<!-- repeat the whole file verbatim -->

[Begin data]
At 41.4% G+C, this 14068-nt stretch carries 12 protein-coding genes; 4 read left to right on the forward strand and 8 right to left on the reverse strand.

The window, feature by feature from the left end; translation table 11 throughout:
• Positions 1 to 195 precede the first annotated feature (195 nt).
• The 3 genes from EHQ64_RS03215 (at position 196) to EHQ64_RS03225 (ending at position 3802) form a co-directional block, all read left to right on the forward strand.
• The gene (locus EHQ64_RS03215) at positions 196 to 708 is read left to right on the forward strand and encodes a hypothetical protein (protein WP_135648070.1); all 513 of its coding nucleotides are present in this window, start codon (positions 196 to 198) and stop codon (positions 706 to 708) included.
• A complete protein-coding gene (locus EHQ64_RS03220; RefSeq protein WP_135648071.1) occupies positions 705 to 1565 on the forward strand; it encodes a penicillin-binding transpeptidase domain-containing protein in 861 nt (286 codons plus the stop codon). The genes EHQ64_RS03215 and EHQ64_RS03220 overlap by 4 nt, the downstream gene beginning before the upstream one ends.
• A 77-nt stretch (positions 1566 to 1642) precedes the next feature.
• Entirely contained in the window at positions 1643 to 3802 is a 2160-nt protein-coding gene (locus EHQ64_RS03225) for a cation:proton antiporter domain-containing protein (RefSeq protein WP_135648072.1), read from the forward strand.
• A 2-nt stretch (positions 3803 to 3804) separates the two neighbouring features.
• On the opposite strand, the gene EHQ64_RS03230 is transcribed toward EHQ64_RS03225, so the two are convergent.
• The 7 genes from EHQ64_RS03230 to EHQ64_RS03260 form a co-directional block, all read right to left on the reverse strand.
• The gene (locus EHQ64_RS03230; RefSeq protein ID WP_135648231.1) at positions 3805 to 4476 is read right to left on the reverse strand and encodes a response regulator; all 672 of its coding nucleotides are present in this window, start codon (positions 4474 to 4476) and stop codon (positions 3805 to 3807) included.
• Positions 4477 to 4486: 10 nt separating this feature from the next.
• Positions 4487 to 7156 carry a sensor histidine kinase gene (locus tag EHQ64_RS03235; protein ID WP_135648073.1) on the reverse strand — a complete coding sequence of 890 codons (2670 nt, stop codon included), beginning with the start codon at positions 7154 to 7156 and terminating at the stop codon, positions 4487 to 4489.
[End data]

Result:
At 41.4% G+C, this 14068-nt stretch carries 12 protein-coding genes; 4 read left to right on the forward strand and 8 right to left on the reverse strand.

The window, feature by feature from the left end; translation table 11 throughout:
• Positions 1 to 195 precede the first annotated feature (195 nt).
• The 3 genes from EHQ64_RS03215 (at position 196) to EHQ64_RS03225 (ending at position 3802) form a co-directional block, all read left to right on the forward strand.
• The gene (locus EHQ64_RS03215) at positions 196 to 708 is read left to right on the forward strand and encodes a hypothetical protein (protein WP_135648070.1); all 513 of its coding nucleotides are present in this window, start codon (positions 196 to 198) and stop codon (positions 706 to 708) included.
• A complete protein-coding gene (locus EHQ64_RS03220; RefSeq protein WP_135648071.1) occupies positions 705 to 1565 on the forward strand; it encodes a penicillin-binding transpeptidase domain-containing protein in 861 nt (286 codons plus the stop codon). The genes EHQ64_RS03215 and EHQ64_RS03220 overlap by 4 nt, the downstream gene beginning before the upstream one ends.
• A 77-nt stretch (positions 1566 to 1642) precedes the next feature.
• Entirely contained in the window at positions 1643 to 3802 is a 2160-nt protein-coding gene (locus EHQ64_RS03225) for a cation:proton antiporter domain-containing protein (RefSeq protein WP_135648072.1), read from the forward strand.
• A 2-nt stretch (positions 3803 to 3804) separates the two neighbouring features.
• On the opposite strand, the gene EHQ64_RS03230 is transcribed toward EHQ64_RS03225, so the two are convergent.
• The 7 genes from EHQ64_RS03230 to EHQ64_RS03260 form a co-directional block, all read right to left on the reverse strand.
• The gene (locus EHQ64_RS03230; RefSeq protein ID WP_135648231.1) at positions 3805 to 4476 is read right to left on the reverse strand and encodes a response regulator; all 672 of its coding nucleotides are present in this window, start codon (positions 4474 to 4476) and stop codon (positions 3805 to 3807) included.
• Positions 4477 to 4486: 10 nt separating this feature from the next.
• Positions 4487 to 7156 carry a sensor histidine kinase gene (locus tag EHQ64_RS03235; protein ID WP_135648073.1) on the reverse strand — a complete coding sequence of 890 codons (2670 nt, stop codon included), beginning with the start codon at positions 7154 to 7156 and terminating at the stop codon, positions 4487 to 4489.